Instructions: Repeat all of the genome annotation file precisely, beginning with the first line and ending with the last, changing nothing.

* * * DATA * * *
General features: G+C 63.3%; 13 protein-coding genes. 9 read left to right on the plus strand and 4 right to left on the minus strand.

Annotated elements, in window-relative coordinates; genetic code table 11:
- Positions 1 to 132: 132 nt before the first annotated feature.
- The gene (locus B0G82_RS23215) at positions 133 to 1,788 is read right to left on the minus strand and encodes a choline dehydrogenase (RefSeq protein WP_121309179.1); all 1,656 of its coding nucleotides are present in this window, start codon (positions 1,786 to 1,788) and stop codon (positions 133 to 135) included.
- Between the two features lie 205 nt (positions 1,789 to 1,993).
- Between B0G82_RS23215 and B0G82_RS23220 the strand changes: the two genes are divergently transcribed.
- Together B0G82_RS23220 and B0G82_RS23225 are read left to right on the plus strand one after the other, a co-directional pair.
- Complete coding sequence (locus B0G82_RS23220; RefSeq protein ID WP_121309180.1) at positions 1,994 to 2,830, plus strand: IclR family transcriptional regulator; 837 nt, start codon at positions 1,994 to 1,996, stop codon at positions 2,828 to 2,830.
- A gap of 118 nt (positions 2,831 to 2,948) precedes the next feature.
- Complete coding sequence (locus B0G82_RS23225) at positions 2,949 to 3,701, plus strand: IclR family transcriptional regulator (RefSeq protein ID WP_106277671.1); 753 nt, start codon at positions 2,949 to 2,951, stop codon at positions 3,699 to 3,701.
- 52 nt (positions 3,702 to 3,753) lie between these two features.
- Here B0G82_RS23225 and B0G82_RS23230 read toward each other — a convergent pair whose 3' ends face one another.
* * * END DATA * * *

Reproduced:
General features: G+C 63.3%; 13 protein-coding genes. 9 read left to right on the plus strand and 4 right to left on the minus strand.

Annotated elements, in window-relative coordinates; genetic code table 11:
- Positions 1 to 132: 132 nt before the first annotated feature.
- The gene (locus B0G82_RS23215) at positions 133 to 1,788 is read right to left on the minus strand and encodes a choline dehydrogenase (RefSeq protein WP_121309179.1); all 1,656 of its coding nucleotides are present in this window, start codon (positions 1,786 to 1,788) and stop codon (positions 133 to 135) included.
- Between the two features lie 205 nt (positions 1,789 to 1,993).
- Between B0G82_RS23215 and B0G82_RS23220 the strand changes: the two genes are divergently transcribed.
- Together B0G82_RS23220 and B0G82_RS23225 are read left to right on the plus strand one after the other, a co-directional pair.
- Complete coding sequence (locus B0G82_RS23220; RefSeq protein ID WP_121309180.1) at positions 1,994 to 2,830, plus strand: IclR family transcriptional regulator; 837 nt, start codon at positions 1,994 to 1,996, stop codon at positions 2,828 to 2,830.
- A gap of 118 nt (positions 2,831 to 2,948) precedes the next feature.
- Complete coding sequence (locus B0G82_RS23225) at positions 2,949 to 3,701, plus strand: IclR family transcriptional regulator (RefSeq protein ID WP_106277671.1); 753 nt, start codon at positions 2,949 to 2,951, stop codon at positions 3,699 to 3,701.
- 52 nt (positions 3,702 to 3,753) lie between these two features.
- Here B0G82_RS23225 and B0G82_RS23230 read toward each other — a convergent pair whose 3' ends face one another.